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Michael Santos

Michael Santos

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Michelle Alexander authored a book that brought more awareness to the injustices of mass incarceration. In her book, The New Jim Crow, she wrote, “Strong coalitions are necessary to bring positive changes that topple injustice.”

After more than a quarter-century inside, I learned to appreciate the power of building coalitions. That strategy brought me strength, helped me build confidence, and helped me respond to some of the challenges of confinement. It’s also helped me to create business opportunities since my release.

Anyone can use the strategy of building coalitions. Building an alliance is like building a team. If we want to tackle or overcome a problem, we’ve got to think about all the people who can help us. We need the right people in the correct positions. If we’re responsible for architecting the coalition, we’ve got to create the tools to help our team members work toward the outcome we want.

For example, I’ll tell you the elaborate strategy I used to architect a transfer from a high-security US penitentiary to a medium-security correctional institution. I provide details in Earning Freedom, but this thumbnail sketch may give insight you can use to engineer a coalition to help you.

Early in my term, I set a goal of bringing mentors into my life. To launch that strategy, I thought about people that could teach me and help me build advocacy campaigns. People that worked in academia, I believed, might be more inclined to participate in my coalition.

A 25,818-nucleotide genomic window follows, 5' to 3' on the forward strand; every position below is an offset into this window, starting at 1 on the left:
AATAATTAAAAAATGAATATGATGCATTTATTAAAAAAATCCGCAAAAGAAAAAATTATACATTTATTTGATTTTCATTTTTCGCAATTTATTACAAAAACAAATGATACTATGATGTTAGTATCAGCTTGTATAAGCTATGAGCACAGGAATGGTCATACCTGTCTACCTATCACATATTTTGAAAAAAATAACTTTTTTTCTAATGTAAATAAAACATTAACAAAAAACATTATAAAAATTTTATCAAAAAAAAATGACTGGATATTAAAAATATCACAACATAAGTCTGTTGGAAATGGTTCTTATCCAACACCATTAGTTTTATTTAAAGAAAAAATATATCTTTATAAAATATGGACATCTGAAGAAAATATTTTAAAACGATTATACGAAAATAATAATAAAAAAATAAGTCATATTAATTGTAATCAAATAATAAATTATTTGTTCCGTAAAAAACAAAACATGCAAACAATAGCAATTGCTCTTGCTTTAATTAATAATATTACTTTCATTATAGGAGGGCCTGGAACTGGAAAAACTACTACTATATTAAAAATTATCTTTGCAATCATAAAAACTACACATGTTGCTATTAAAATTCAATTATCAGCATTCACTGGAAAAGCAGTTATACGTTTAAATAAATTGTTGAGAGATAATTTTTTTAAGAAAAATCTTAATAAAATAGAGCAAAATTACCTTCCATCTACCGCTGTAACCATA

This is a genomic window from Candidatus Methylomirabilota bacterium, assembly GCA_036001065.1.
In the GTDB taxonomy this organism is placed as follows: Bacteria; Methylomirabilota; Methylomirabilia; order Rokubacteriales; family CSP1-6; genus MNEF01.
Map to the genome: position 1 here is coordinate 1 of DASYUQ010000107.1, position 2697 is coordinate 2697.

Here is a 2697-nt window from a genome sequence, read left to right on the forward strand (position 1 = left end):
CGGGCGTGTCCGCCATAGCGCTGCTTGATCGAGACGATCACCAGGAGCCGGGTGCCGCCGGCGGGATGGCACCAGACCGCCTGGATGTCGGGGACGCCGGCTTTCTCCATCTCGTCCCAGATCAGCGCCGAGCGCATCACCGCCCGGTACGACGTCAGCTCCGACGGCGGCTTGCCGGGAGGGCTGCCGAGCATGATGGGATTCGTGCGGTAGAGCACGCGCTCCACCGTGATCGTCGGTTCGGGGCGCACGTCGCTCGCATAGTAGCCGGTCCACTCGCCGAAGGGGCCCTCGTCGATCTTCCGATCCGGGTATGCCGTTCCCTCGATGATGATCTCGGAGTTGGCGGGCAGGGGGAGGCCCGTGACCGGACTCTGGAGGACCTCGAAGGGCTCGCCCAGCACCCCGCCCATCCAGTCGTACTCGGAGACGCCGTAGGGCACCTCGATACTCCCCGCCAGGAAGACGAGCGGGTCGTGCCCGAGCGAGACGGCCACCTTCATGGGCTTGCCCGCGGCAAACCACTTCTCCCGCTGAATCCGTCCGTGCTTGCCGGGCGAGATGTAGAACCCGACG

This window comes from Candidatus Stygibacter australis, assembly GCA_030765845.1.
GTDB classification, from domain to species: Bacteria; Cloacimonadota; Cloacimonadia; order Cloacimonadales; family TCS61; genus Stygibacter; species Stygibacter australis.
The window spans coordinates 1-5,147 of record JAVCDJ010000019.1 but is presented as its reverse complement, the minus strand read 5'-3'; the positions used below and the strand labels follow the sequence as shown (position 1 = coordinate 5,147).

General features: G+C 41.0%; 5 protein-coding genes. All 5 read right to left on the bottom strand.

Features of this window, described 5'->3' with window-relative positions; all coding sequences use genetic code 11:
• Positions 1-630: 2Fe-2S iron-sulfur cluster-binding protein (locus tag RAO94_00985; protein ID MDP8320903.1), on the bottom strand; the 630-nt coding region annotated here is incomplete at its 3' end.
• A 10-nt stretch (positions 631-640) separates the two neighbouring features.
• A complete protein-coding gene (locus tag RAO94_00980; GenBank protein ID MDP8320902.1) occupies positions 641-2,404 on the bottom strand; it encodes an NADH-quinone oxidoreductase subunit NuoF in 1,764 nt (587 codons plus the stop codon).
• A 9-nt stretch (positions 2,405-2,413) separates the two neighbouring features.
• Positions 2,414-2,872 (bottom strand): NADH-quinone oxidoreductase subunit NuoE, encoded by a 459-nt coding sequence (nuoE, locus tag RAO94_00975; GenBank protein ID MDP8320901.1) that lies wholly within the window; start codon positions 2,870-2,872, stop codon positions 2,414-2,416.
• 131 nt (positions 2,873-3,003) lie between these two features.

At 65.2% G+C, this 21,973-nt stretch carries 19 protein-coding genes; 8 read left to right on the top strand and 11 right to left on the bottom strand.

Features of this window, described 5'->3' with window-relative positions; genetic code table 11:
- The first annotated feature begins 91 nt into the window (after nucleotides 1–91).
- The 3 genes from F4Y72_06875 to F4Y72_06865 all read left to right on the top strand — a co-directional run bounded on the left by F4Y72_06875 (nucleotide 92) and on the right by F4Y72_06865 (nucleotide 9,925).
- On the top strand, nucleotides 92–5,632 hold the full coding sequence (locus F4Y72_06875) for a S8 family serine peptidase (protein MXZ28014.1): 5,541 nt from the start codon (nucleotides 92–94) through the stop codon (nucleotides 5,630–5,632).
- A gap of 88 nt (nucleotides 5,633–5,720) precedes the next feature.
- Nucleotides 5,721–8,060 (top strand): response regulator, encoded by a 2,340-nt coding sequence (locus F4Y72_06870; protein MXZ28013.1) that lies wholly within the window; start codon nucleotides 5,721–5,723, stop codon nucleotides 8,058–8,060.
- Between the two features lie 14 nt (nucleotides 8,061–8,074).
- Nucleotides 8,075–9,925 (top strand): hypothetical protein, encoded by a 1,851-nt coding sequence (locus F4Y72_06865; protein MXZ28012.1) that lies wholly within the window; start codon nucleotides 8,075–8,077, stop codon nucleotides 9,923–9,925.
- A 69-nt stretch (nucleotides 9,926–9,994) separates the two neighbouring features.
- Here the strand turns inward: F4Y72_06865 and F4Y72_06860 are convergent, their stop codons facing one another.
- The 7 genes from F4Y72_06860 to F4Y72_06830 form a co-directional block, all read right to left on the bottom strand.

Bruce McPherson, a professor from Illinois, became one of the first mentors to come into my life. He visited me in the Atlanta prison a few times each year. We developed a friendship. I wrote each week to apprise Bruce of the work that I was doing to prepare for success upon release. He helped me immensely, and he came to trust in me.

After several years, I wanted to engineer a transfer from a high-security prison to a medium-security prison. I had to find a prison where I could make the most progress. I grew up in Seattle, but with so much time to serve, I wanted to transfer to a prison that would open the most opportunities to prepare for success.

After launching an elaborate campaign to learn about the best prison for me, I chose, McKean, Pennsylvania. Since the institution was outside of my region, a coalition to help me get the result I wanted. The incremental steps to build a coalition included:

  • Earning academic credentials,
  • Using those academic credentials to bring powerful coalition members onto my team,
  • Getting buy-in from the members of my coalition.,
  • Persuading a coalition member to coauthor an article with me for publication in a peer-reviewed journal,
  • Using that peer-reviewed journal article to influence the appropriate member in the Bureau of Prisons Central Office,
  • Getting the right coalition member to facilitate the transfer to the medium-security prison in Pennsylvania.
  • Getting the right coalition members to persuade the appropriate people in the Bureau of Prisons to authorize the transfer.

In Earning Freedom, readers can get the entire story. They will see how building a coalition from prison opened many opportunities I could leverage to create higher levels of success.

  • What steps have you taken to build a coalition of support?
  • Why would members of your coalition invest in your success?
  • In what ways would you describe why you’re a worthy candidate of more support?
  • How will your coalition of support help you overcome the collateral consequences of imprisonment?
  • In what ways will you contribute to your coalition of support?

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